THEODOR BLACK - PARADISE FM REVIEW



Black's back with another EP exploring his sense of place and purpose as a Black artist/creative in modern Britain.


At the end of ‘LOOP’, the lead single off Theodor Black’s latest EP, a voice can be heard saying: ‘all this effort of life, everything that you do, everything was in pursuit of happiness. But are we any happier?’ It’s a telling sample that personifies much of the subject matter of Black’s back-catalog. The idiosyncratic, lo-fi tendencies of ‘Black Boy Blues’, the rapper/artist’s first project, illuminated vignettes of growing up in Britain as a young, Black man and the sense of despondence that comes with this. ‘LOOP’ questions this theme further as the South Londoner switches flow dexterously over a nauseating trap beat.


On PARADISE FM, sonically, Black progresses his woozy production beyond the realms of UK rap, nodding to broken beat (PARADISE FM) and house (FLOWER) with equal assuredness. This works in tandem with the nostalgic tones offered by him and his collaborators, whose occasionally dissonant deliveries create an enchanting dreaminess. This is best captured by 'FLOWER', which enlists Lucy Tun’s Tirzah-esque croons for a melancholy feature. The emphasis on female features not only makes the EP feel more expansive but also allows Black to give a voice to the individual he describes fondly in songs like 'CAPRICORN'.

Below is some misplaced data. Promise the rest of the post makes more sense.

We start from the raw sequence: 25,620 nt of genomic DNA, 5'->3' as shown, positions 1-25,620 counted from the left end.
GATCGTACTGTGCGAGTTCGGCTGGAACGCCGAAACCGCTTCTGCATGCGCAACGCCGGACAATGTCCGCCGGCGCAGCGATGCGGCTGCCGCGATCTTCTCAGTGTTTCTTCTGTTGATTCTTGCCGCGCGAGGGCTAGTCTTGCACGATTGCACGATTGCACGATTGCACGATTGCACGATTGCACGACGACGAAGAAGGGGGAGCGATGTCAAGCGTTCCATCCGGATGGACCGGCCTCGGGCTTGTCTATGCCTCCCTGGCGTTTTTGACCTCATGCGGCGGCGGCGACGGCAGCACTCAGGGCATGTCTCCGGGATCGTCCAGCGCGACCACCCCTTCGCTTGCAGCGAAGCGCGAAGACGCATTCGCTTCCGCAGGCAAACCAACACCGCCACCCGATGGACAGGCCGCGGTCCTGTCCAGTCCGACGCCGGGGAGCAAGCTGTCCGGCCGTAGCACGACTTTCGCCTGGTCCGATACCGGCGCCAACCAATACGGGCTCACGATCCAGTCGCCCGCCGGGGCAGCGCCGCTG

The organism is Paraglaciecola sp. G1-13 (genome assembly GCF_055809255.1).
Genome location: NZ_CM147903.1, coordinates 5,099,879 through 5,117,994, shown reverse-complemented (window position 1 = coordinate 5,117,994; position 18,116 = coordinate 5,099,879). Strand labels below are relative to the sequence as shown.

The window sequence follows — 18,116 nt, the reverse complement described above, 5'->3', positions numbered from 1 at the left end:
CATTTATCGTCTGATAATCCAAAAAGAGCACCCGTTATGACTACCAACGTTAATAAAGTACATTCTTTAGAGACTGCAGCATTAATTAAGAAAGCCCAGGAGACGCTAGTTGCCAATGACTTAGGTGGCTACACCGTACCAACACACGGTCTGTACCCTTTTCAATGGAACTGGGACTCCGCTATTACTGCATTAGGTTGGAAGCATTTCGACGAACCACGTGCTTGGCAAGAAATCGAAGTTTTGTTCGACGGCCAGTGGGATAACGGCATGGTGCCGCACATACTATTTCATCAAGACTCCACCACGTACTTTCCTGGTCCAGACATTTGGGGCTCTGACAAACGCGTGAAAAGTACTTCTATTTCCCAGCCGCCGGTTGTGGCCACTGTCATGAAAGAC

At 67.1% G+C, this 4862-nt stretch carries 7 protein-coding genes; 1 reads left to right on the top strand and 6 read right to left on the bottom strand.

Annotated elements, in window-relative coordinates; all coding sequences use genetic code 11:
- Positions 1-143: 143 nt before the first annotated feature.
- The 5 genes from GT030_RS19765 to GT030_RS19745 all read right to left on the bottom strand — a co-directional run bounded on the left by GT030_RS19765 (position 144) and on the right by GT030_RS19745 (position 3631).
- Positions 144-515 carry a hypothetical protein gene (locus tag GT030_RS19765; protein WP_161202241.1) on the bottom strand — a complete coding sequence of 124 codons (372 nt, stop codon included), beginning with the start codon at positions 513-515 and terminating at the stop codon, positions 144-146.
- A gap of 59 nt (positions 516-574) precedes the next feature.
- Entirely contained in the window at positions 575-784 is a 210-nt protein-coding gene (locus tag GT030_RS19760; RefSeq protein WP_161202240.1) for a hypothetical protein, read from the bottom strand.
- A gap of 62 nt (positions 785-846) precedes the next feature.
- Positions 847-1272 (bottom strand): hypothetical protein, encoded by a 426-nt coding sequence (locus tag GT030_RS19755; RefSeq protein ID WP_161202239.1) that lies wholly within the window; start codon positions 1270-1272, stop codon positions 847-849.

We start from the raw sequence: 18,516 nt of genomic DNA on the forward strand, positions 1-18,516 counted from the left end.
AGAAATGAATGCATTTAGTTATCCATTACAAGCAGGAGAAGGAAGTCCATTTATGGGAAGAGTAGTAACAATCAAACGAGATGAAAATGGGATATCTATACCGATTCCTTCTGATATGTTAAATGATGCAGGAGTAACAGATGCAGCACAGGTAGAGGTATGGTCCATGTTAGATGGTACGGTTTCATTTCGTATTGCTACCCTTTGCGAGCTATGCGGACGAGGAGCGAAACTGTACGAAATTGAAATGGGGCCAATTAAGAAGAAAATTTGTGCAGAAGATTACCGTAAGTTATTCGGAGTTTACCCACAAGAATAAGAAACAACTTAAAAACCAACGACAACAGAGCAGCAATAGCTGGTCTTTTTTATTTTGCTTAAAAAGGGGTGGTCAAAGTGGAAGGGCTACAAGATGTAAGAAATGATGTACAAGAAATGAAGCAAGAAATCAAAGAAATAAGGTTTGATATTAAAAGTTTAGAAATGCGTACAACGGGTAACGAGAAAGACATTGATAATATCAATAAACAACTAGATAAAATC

EP opener 'TOP DOWN' breaks Black’s conventional “Black boy blues” territory, dramatizing a bravado his discography has seen little of. The lyricism is still laced with references to his smoking habits and promiscuity, but confidence is expressed in the allusions to his style. Black weaves his slurry verses between frantic vocal overlays and spacey 808s, switching beats and flows interchangeably with ease.


Although PARADISE FM portrays this confidence, the EP’s title track sees him still searching for purpose. BaggE’s dulcet tones demystify the textured broken beats, which persistently break the seal of a resonant melody. The more vulnerable stance adopted speaks to his inner conflicts and exposes Theodor Black’s profound character. Yes, there are hints of bravado but PARADISE FM displays the marks of an artist still finding out who they really are.


Nevertheless, the record sees Black become more accustomed to the genre-less artist he wishes to become. The inflections of UK club culture that run throughout accommodate his subject matters as much as the hip-hop. His capacity to not only try something new but be successful is admirable and bodes well for future releases.


Written by Liam Cattermole